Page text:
This application was developed to show areas of Nova Scotia where there is a relative high-, medium- or low-risk of encountering karst and naturally occurring sinkholes caused by soluble bedrock.
Sinkhole development in karst terrain can cause extensive damage to buildings, roads and other infrastructure. The primary geohazard in karst areas is sudden catastrophic subsidence due to the collapse of cavities in the bedrock created by the dissolution of soluble evaporite or carbonate rocks. Caution should be exercised in potential karst areas when constructing buildings or roads.
The risk zones are based on several factors, including geology, sinkhole locations and professional judgement. The high-risk zone contains 96% of the sinkholes in the Nova Scotia Sinkhole Database and has densities of greater than 1 sinkhole per 100 km2.This zone includes the Windsor Group, a 500 m buffer zone around the Windsor Group which contains abundant sinkholes, and the George River Metamorphic Suite. The medium-risk zone contains 3.9% of the sinkholes in the Nova Scotia Sinkhole Database and has densities between 0.1 and 1 sinkholes per 100 km2. This zone includes the Horton and Mabou Groups. The low-risk zone contains less than 0.1% of the sinkholes in the Nova Scotia Sinkhole Database. This zone typically does not contain sinkholes or karst topography. However, sinkholes may still occur in this area due to unmapped soluble rocks (i.e. evaporites or carbonates) or where soluble rocks are close to the ground surface but overlain by other rock types or unconsolidated material.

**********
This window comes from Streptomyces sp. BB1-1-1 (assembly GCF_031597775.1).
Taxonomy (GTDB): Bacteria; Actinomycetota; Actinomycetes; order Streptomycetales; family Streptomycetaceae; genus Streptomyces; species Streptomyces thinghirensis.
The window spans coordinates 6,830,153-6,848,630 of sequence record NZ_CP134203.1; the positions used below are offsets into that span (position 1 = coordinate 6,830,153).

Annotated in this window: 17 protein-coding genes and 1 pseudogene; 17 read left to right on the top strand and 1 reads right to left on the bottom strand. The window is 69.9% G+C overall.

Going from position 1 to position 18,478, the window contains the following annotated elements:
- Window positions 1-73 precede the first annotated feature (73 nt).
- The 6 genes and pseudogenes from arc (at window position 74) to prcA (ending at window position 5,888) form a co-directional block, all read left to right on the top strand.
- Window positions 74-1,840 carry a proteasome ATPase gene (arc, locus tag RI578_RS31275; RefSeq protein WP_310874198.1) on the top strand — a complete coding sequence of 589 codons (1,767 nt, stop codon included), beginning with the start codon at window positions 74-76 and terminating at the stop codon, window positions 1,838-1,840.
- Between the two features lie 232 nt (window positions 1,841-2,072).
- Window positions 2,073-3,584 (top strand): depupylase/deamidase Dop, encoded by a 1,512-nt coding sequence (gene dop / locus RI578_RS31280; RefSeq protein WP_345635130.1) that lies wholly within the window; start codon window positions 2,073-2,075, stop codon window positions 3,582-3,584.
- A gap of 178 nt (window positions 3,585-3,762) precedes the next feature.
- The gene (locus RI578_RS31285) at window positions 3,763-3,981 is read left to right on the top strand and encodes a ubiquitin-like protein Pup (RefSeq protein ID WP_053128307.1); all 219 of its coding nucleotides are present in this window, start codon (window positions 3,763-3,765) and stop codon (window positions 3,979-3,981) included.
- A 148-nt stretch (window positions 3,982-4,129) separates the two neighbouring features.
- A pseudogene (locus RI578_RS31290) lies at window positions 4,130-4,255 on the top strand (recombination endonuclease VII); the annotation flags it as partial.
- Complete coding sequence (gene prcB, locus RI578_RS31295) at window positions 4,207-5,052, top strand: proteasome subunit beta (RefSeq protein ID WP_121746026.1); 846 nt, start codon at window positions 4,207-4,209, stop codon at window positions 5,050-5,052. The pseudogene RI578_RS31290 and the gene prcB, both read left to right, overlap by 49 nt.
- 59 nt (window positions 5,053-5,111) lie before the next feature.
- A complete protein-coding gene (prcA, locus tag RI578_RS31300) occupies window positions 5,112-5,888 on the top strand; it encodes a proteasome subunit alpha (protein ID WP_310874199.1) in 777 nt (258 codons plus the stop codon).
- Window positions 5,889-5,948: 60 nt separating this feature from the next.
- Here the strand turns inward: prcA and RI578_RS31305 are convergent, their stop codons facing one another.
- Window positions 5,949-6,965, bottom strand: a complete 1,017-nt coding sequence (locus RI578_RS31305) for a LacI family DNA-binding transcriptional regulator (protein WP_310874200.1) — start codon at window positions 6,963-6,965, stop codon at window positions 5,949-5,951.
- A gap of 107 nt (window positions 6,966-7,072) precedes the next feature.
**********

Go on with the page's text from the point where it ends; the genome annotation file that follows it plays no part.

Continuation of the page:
For more information about sinkholes in Nova Scotia, please visit: https://novascotia.ca/natr/meb/hazard-assessment/sinkholes.asp
Staff Contact – John Drage